How does social behaviour change evolution?
Supervisors: Prof Rebecca Kilner, Dr Sonia Pascoal
A key challenge for evolutionary biologists is to be able to predict the rate at which organisms can adapt in a rapidly changing world, and to understand how past evolutionary events might enable some populations to persist in a new environment, but doom others to a more uncertain future. Experimental evolution offers a way of tackling these two problems. It allows us to see how evolution unfolds in real time, giving us insight into processes that might otherwise go undetected. It also enables us to causally connect a population’s evolutionary history to its capacity to cope in a new environment. This project will use experimental evolution to analyse how social behaviour changes the course of evolution and enables populations to survive in a changed environment.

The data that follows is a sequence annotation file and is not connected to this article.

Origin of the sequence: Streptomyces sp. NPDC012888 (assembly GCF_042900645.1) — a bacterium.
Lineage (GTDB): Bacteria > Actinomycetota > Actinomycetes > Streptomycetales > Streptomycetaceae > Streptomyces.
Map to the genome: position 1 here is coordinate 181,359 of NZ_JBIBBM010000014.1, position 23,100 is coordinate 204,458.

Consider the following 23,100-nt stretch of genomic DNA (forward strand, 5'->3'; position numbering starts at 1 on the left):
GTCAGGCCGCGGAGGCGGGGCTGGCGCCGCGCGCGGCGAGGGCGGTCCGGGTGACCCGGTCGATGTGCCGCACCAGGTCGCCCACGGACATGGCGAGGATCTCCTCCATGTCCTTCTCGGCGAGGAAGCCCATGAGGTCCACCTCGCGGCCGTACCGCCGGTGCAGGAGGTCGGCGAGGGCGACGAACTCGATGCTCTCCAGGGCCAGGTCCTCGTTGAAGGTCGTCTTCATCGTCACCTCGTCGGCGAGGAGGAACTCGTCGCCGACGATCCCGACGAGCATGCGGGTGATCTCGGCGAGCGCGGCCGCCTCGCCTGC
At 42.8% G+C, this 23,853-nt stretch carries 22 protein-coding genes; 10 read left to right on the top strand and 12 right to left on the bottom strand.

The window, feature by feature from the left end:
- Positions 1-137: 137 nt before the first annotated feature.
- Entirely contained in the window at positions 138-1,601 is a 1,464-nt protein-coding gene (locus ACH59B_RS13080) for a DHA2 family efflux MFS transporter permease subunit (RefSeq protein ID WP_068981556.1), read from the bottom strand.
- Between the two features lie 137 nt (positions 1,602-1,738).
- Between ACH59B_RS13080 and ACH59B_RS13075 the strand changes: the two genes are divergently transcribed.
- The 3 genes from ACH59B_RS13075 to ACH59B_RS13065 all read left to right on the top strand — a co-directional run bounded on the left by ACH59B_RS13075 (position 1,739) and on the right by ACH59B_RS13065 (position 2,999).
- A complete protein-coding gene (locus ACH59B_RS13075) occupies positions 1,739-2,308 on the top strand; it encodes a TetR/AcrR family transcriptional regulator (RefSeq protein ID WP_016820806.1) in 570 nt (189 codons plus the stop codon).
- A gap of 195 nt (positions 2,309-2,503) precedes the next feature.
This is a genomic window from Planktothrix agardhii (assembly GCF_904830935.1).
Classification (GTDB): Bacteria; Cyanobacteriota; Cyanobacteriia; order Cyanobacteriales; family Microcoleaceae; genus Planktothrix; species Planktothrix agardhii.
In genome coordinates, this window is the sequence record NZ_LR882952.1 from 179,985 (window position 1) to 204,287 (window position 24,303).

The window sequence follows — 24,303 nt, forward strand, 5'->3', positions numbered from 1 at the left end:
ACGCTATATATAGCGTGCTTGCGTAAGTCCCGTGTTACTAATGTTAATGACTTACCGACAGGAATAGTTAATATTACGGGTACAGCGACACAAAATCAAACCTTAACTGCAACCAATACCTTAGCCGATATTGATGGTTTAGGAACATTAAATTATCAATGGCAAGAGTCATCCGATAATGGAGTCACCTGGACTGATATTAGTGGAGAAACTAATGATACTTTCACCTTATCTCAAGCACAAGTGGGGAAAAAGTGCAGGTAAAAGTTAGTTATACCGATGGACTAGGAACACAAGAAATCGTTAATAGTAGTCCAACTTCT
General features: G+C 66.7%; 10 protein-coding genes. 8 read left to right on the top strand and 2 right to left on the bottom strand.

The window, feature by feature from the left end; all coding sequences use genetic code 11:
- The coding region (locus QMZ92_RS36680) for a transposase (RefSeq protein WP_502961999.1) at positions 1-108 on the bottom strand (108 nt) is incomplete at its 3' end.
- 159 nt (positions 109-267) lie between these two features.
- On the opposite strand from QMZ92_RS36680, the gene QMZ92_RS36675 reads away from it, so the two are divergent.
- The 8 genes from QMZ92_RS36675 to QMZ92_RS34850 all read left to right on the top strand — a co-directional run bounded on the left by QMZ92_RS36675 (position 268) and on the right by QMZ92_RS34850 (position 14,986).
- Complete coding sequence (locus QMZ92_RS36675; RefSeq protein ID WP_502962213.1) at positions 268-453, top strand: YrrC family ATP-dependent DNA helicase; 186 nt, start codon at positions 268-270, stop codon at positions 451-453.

What the student will be doing:
Burying beetles are unusual among insects in exhibiting biparental care, where parents provision their larvae. You will analyse experimentally evolving populations of burying beetles that have been exposed to two different types of social environments in the laboratory for 20 generations: one with parental care and one with no-post hatching care. The aim is to identify new adaptations and co-adaptations in parents and larvae as they evolve (this is already happening, and new traits are constantly evolving!). You will also determine whether past selection by these different social environments differently influences their ability to withstand future genetic stresses.
Schrader, M., Jarrett, B. J. M & Kilner, R. M. 2015. Using experimental evolution to study adaptations for life within the family. American Naturalist, vol. 185, pp.610-619, DOI 10.1086/680500
Lumley, A. J. et al. 2015 Sexual selection protects against extinction. Nature, vol. 522, pp.470 -473, DOI 10.1038/nature14419
Ongoing consumables budget for burying beetle lab